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Red Rising Paperback – July 15, 2014
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An Amazon Best Book of the Month, February 2014: Look beyond the inevitable comparison to The Hunger Games--Red Rising is the first book of a gritty, complex trilogy that blazes its own trail. On desolate Mars, the protagonist, Darrow, is caught in a class system that thrives on oppression and secrecy. He is a Red, the lowest member of society, born to toil in the bowels of the planet in service to the sovereign Golds. When Darrow suffers a devastating loss and betrayal he becomes a revolutionary, taking on a dangerous role in an attempt to bring about social justice. Questions of fate, duality, and loyalty, evolve in a cruel test of war between the sons and daughters of the ruling elite. By turns brutal and heartfelt, Red Rising is nonstop action with surprising twists and unforgettable characters. --Seira Wilson--This text refers to an alternate Paperback edition.
A lot happens in this first installment of a projected trilogy. Darrow, living in a mining colony on Mars, sees his wife executed by the government, nearly dies himself, is rescued by the underground revolutionary group known as Sons of Ares, learns his government has been lying to him (and to everybody else), and is recruited to infiltrate the inner circle of society and help to bring it down from within—and that’s all inside the first 100 pages. This is a very ambitious novel, with a fully realized society (class structure is organized by color: Darrow is a Red, a worker, a member of the lower class) and a cast of well-drawn characters. Although it should appeal to all age groups, there is a definite YA hook: despite being a veteran miner and a married man, Darrow is 16 when the novel begins. If told well, stories of oppression and rebellion have a built-in audience, and this one is told very well indeed. A natural for Hunger Games fans of all ages. --David Pitt --This text refers to an alternate Paperback edition.
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Love the character of Ragnar.
Action sequences are very compelling.
Not a big fan of Reaper's self absorption musings though.
In fact, I read the series only after Ragnar beat Bombadil in the Cage Match.
Definitely a book I looked forward to reading in bed to go to sleep at night, and even sneaking in a few daytime pages in-between responsibilities.
Long book, and given that it's a series that I'll probably continue next, it may be a while before I emerge from the lives & place of these characters.
Society in Red Rising is a caste system (based upon birth), where the inhabitants fall into a hierarchy of 14 “colors” representing their ranking within society. At the top of the hierarchy are the Golds, who through genetic and surgical manipulation have evolved as superior human beings. At the bottom of the hierarchy are the Reds, who are unskilled manual laborers, conditioned to a brutal environment. The remainder of society falls into one of the other “colors” that fill a specific need within society.
Red Rising focuses on the Golds and Reds: the Golds rule society with an iron fist and no compassion; the Reds toil all day in their underground city where they remain miners from generation to generation. These Reds have no actual knowledge of the rest of society; they have been deceived into believing that by mining helium-3 they are making the surface of Mars livable for future generations. In reality, Mars and the rest of the solar system had been successfully colonized centuries earlier. The Golds control not only what and where the Reds live and work, but what they know. Our hero, Darrow, is a Red. He and the Reds like him are essentially slaves to a decadent ruling class, enslaved for generation after generation with no voice and no hope.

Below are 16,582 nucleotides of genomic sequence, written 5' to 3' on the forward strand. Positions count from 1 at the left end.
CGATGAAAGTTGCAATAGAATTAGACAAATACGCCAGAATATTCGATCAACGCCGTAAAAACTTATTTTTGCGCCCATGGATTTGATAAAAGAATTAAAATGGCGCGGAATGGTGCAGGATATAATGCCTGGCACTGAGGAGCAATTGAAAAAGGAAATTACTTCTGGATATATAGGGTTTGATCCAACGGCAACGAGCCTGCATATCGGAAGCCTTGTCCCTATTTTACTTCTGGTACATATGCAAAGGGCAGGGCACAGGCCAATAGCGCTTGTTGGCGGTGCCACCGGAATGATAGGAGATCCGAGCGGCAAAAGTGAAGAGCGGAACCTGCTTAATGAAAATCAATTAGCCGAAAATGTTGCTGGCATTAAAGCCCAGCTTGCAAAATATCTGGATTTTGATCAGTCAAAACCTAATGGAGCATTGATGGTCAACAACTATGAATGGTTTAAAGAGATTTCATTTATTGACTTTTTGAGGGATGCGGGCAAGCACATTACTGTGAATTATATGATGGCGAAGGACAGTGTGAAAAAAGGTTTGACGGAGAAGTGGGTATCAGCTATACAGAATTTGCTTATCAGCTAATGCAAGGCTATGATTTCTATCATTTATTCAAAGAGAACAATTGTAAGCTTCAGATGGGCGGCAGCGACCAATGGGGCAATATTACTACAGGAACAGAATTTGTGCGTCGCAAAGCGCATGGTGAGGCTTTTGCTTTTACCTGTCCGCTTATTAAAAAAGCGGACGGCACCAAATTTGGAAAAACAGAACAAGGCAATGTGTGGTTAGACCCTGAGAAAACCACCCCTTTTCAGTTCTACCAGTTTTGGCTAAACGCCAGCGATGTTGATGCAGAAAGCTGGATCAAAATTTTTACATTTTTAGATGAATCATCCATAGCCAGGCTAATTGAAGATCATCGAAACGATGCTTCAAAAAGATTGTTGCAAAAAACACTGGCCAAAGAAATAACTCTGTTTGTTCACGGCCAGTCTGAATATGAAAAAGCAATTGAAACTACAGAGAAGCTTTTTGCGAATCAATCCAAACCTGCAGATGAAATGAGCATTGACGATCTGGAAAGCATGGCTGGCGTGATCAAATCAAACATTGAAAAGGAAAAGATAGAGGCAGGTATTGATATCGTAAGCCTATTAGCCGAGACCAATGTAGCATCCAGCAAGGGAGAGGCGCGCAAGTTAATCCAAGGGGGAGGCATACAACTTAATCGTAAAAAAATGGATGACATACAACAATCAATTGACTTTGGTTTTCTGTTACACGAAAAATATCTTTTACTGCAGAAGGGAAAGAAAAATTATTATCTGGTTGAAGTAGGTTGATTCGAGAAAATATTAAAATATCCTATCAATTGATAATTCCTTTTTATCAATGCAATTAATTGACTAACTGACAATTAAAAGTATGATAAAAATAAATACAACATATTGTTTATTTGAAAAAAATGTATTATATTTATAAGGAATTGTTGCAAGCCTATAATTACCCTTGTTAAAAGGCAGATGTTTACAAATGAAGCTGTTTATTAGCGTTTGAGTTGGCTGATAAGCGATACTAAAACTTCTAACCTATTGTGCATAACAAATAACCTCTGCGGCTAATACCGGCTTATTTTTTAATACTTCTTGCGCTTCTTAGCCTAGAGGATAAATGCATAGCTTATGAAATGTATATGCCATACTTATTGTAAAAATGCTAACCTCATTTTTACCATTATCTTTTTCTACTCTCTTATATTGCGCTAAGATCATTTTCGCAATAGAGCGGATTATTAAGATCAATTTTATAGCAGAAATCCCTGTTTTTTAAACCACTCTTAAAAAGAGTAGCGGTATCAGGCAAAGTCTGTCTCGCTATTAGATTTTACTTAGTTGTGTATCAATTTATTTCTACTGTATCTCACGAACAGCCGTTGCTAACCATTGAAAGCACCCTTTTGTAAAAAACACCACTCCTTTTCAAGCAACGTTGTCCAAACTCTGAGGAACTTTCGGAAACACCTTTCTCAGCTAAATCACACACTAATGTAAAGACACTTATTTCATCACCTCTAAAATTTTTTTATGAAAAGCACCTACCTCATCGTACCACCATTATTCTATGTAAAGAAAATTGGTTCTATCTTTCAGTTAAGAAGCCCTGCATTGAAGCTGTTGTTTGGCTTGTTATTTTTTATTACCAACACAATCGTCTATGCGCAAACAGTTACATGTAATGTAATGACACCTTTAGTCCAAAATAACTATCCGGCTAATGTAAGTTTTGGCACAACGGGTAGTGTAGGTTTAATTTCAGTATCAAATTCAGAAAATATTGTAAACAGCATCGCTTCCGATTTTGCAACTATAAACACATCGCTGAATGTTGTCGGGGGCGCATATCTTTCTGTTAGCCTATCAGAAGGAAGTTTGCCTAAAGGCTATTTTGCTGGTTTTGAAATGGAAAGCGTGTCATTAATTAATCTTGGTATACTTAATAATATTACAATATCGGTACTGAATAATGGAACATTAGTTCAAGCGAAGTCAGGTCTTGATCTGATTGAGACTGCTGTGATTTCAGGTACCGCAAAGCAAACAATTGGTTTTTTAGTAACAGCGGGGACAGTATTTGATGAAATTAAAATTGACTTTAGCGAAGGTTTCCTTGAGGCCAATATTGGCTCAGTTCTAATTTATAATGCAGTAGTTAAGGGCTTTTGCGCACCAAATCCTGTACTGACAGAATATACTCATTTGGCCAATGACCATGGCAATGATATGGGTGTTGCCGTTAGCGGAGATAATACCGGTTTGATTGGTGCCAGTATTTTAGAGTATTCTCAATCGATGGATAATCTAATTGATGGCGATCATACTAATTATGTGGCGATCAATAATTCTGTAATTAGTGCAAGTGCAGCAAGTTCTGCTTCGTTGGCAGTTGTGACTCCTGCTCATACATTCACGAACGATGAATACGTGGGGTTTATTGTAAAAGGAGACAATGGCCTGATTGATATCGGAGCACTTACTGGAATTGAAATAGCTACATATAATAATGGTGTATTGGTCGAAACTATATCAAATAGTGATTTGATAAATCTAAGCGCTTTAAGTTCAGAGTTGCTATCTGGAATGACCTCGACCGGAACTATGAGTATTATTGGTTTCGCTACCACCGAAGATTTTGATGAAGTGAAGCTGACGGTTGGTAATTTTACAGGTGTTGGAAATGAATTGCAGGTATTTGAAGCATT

But there are those who have learned the truth and want change. The story takes shape as Darrow is rescued by a group of rebels known as The Sons of Ares; Darrow has been selected to infiltrate the Golds at its highest levels.
The book is fast paced and exciting, although it takes roughly two thirds of the book to establish the backstory. This is both a positive and a negative: it takes a long time to get to the exciting part, but one of the things I liked about this book is the in-depth character development and backstory. I gave this book a rating of four out of five due to the excellent character development and backstory, and the quick pace once it reached its stride.
The main character has very believable motivations, and his transformation from a singularly skilled nobody of an oppressed caste to a Society-breaker infiltrating the world of his oppressors is an enjoyable ride.
This novel is somewhat limited in it's scope by the author's decision to narrate the story solely in the first person. Thus some of the significant events in the story that would have been really fun to experience as they happened, instead you only find out about after the fact and in limited detail, as the main character finds out about them. Regardless, the relationships built, the shifting alliances, the stunning revelations, and the continuing struggle all make this one of the best new stories I've read since 'Ready Player One'.
I thoroughly enjoyed it and will be reading the rest of the series very soon. This could turn into something great.